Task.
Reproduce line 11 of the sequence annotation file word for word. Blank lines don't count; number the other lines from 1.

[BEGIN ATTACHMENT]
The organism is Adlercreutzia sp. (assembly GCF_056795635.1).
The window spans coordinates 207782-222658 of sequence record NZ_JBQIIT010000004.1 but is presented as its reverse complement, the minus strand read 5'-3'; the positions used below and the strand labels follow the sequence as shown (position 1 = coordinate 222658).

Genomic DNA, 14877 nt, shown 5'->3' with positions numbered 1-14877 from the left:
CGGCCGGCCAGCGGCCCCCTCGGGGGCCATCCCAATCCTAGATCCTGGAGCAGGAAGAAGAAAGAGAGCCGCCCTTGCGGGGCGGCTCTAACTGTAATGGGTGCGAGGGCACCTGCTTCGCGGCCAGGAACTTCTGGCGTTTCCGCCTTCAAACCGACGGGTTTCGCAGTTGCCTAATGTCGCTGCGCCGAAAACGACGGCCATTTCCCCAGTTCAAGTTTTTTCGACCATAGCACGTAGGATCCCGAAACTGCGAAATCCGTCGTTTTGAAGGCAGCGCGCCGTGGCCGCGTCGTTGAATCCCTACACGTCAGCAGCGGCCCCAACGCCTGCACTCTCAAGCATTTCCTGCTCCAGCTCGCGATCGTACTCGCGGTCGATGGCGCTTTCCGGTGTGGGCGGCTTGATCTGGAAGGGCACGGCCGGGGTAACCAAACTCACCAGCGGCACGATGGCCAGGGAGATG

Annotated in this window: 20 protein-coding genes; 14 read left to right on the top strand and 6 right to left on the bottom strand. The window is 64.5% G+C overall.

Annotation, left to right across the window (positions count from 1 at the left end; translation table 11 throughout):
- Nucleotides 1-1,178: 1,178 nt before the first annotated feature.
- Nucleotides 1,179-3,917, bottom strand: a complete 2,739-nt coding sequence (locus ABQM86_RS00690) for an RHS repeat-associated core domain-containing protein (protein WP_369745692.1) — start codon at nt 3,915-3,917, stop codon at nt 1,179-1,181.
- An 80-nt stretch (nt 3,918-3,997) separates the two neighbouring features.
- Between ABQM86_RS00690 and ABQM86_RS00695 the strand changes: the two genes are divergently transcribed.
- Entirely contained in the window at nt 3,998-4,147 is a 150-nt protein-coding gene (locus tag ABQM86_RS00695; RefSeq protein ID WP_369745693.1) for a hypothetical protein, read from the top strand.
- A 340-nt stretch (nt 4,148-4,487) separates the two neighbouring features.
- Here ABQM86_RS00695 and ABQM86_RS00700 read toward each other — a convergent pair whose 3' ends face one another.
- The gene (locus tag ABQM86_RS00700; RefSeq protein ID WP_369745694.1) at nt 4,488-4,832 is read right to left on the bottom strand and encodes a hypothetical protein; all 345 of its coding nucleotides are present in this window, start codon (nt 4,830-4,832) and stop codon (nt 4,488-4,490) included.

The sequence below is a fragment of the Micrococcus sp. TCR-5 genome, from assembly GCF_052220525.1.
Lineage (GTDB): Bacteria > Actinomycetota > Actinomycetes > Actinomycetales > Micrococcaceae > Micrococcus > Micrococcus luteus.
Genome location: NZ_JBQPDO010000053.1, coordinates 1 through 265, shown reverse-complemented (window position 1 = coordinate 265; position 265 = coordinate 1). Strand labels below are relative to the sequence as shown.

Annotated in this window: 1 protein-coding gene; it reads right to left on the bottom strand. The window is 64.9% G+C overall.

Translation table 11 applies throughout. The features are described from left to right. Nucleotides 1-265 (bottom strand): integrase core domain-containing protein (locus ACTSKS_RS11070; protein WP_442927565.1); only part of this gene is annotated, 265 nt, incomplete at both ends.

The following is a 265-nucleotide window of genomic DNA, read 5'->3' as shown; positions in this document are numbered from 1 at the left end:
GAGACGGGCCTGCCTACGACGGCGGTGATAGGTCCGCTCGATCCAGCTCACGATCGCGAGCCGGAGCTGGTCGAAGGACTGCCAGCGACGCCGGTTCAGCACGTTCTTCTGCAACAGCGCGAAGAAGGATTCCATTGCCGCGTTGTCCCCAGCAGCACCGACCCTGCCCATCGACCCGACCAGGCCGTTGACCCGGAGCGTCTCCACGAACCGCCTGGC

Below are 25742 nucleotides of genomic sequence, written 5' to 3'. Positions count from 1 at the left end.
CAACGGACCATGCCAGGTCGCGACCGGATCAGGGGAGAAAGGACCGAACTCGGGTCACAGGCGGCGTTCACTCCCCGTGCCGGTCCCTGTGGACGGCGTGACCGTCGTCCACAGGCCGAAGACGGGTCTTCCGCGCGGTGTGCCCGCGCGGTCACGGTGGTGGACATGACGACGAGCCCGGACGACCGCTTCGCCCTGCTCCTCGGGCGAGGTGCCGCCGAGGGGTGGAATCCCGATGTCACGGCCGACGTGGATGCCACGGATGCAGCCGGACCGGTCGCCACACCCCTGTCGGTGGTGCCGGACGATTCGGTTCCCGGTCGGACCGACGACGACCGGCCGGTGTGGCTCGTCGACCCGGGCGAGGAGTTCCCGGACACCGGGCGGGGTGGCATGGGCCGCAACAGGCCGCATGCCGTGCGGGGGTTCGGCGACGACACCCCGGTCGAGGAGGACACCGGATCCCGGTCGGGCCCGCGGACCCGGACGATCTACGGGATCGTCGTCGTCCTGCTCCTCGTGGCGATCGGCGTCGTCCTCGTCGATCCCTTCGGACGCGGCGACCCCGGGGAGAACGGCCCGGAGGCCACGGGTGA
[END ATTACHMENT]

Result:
- Entirely contained in the window at nt 3,998-4,147 is a 150-nt protein-coding gene (locus tag ABQM86_RS00695; RefSeq protein ID WP_369745693.1) for a hypothetical protein, read from the top strand.